Thursday, August 23, 2012

The bottomless pit that is the national debt

Repudiate the Debt Campaign
Press statement
22 August 2012
The bottomless pit that is the national debt
The recently published report of the Central Bank of Ireland entitled
“Irish SME credit supply and demand: Comparisons across the surveys and
countries” exposes as never before what the bank bail-out is costing the
Irish economy, in particular small businesses.
 The whole of Irish society outside of the foreign monopolies is being
squeezed to death at the behest of the external EU-ECB-IMF troika. They
have given priority to the payment of what they term the “sovereign
Irish debt”—money owed to European banks, finance houses, and rich
 The internal troika of Fine Gael, the Labour Party and Fianna Fáil have
willingly gone along with this strategy. Despite the Government’s
majority stake in many of these banks and having representatives on
their boards, they are unwilling to break ranks with the external
troika, despite the massive cost to working people and the choking of
small businesses.
 More public money is squandered, being pumped into failing banking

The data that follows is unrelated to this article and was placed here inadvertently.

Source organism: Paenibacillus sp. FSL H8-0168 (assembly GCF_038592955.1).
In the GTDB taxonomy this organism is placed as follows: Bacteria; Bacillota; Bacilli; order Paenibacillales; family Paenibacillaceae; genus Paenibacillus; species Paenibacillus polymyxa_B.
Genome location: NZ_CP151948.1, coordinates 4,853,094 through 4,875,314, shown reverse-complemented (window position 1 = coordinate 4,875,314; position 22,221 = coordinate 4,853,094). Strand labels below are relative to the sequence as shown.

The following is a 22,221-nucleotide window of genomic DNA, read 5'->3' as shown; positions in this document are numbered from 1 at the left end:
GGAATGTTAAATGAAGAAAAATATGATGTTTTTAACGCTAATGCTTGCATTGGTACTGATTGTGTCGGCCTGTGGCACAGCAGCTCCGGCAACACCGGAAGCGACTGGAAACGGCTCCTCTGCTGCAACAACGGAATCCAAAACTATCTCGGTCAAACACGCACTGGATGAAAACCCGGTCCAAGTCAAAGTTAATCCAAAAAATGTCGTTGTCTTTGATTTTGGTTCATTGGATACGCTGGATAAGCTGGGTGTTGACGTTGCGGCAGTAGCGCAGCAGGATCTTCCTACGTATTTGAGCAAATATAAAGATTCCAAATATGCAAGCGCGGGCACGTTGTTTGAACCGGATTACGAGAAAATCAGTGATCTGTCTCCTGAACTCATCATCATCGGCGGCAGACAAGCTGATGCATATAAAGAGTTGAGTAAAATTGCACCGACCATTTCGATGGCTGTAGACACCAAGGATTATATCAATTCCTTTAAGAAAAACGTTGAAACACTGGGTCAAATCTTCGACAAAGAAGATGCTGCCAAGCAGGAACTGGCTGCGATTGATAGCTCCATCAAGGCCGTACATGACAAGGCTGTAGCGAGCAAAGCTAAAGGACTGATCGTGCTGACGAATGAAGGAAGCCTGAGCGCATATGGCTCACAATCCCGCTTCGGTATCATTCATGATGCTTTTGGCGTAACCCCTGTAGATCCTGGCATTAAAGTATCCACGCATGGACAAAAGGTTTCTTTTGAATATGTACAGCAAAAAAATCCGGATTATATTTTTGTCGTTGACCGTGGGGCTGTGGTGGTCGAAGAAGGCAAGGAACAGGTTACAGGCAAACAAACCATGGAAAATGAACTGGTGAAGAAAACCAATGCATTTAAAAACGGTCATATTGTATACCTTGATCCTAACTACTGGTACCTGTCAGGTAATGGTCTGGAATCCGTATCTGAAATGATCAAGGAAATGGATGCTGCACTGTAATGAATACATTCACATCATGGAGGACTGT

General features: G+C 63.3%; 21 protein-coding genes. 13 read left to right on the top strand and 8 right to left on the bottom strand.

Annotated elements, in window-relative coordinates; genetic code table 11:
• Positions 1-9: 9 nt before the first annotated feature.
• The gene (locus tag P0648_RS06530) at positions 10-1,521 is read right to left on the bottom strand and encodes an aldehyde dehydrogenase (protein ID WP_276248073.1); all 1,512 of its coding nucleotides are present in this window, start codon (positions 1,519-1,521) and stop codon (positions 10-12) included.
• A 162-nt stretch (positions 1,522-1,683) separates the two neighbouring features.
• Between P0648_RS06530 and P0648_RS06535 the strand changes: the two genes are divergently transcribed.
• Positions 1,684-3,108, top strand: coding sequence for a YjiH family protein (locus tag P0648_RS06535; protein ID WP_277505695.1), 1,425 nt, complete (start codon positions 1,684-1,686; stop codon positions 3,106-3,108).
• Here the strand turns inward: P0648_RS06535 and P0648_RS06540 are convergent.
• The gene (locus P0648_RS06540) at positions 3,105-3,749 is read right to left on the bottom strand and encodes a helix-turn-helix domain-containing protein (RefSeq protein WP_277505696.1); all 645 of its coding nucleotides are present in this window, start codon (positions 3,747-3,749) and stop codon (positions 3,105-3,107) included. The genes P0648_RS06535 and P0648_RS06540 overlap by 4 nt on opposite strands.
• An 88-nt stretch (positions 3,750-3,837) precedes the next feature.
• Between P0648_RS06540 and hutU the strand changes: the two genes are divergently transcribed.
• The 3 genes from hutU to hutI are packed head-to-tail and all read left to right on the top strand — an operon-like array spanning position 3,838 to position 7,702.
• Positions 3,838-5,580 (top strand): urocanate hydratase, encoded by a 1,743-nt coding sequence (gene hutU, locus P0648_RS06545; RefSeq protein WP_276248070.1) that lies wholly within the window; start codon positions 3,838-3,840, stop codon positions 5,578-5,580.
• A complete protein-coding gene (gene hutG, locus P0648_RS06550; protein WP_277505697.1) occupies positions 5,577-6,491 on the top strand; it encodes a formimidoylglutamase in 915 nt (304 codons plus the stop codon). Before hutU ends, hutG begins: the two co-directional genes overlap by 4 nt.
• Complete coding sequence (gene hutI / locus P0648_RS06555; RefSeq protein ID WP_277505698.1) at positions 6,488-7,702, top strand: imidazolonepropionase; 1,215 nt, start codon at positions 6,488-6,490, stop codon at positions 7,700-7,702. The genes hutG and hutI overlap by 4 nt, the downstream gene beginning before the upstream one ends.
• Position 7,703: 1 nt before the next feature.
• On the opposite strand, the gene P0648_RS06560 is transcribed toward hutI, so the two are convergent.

structures, adding more and more to the massive corporate socialised
debt. It is a revolving door, with money coming in and then straight
back out of the country, while the bill for the people in the form of
growing debt becomes bigger and bigger and the services to the people
become fewer and fewer. This can only be seen as a massive transfer of
wealth from working people and their families to finance capital.
Tragically, it is transferring our wealth to the same institutions whose
speculation sparked the crisis.
 ISME is not representing the best interests of small businesses. It is
facilitating European big business and finance capital by supporting the
policies of the Government and the European Union. What businesses that
rely on the Irish market need is an end to “austerity” so as to boost
consumption and credit, to be directed towards Irish business. This is
not the troika’s strategy.
 Only a radical departures from the present strategy can break our
people free of the growing shackles of debt bondage. The Irish political
establishment are clearly part of the problem and not part of the

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